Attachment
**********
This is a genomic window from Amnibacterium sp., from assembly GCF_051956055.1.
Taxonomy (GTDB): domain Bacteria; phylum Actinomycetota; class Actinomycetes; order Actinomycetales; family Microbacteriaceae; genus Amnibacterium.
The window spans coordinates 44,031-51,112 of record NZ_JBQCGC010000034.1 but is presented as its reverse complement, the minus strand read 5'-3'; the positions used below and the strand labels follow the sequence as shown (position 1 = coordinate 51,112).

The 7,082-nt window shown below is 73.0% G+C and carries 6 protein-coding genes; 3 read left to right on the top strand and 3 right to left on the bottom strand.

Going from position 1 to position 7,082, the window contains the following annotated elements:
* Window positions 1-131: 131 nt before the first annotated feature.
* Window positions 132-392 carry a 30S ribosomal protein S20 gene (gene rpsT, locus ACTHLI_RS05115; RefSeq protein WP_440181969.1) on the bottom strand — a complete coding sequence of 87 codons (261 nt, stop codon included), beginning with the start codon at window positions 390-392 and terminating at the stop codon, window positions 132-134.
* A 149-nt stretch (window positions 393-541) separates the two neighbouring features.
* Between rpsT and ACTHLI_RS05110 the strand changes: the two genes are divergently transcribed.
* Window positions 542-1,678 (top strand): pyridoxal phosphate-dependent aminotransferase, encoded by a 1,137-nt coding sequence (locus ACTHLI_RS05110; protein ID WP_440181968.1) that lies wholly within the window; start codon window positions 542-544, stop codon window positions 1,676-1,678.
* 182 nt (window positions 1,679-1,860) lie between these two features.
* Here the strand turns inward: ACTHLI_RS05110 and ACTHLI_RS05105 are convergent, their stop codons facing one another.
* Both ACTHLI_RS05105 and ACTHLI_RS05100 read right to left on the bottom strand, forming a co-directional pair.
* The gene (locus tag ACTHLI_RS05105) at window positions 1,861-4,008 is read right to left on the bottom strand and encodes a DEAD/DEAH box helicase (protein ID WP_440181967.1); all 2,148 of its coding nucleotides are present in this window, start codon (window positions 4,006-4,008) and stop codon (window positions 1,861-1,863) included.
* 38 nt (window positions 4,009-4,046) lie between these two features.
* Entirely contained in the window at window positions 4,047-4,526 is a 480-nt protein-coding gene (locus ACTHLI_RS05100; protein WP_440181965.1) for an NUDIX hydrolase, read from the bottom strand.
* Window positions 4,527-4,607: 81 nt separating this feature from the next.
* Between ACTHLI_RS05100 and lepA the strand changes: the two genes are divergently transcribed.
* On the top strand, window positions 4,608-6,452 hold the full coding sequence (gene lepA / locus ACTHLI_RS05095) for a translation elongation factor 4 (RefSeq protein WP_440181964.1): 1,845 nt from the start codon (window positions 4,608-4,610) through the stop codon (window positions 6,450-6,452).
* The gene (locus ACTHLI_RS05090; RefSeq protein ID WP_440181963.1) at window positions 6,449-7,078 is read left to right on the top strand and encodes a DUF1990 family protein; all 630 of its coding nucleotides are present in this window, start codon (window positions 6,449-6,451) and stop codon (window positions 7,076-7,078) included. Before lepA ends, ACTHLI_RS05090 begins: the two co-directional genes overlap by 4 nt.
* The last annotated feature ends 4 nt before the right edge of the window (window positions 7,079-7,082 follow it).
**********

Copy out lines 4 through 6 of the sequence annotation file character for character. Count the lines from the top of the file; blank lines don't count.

The 7,082-nt window shown below is 73.0% G+C and carries 6 protein-coding genes; 3 read left to right on the top strand and 3 right to left on the bottom strand.

Going from position 1 to position 7,082, the window contains the following annotated elements:
* Window positions 1-131: 131 nt before the first annotated feature.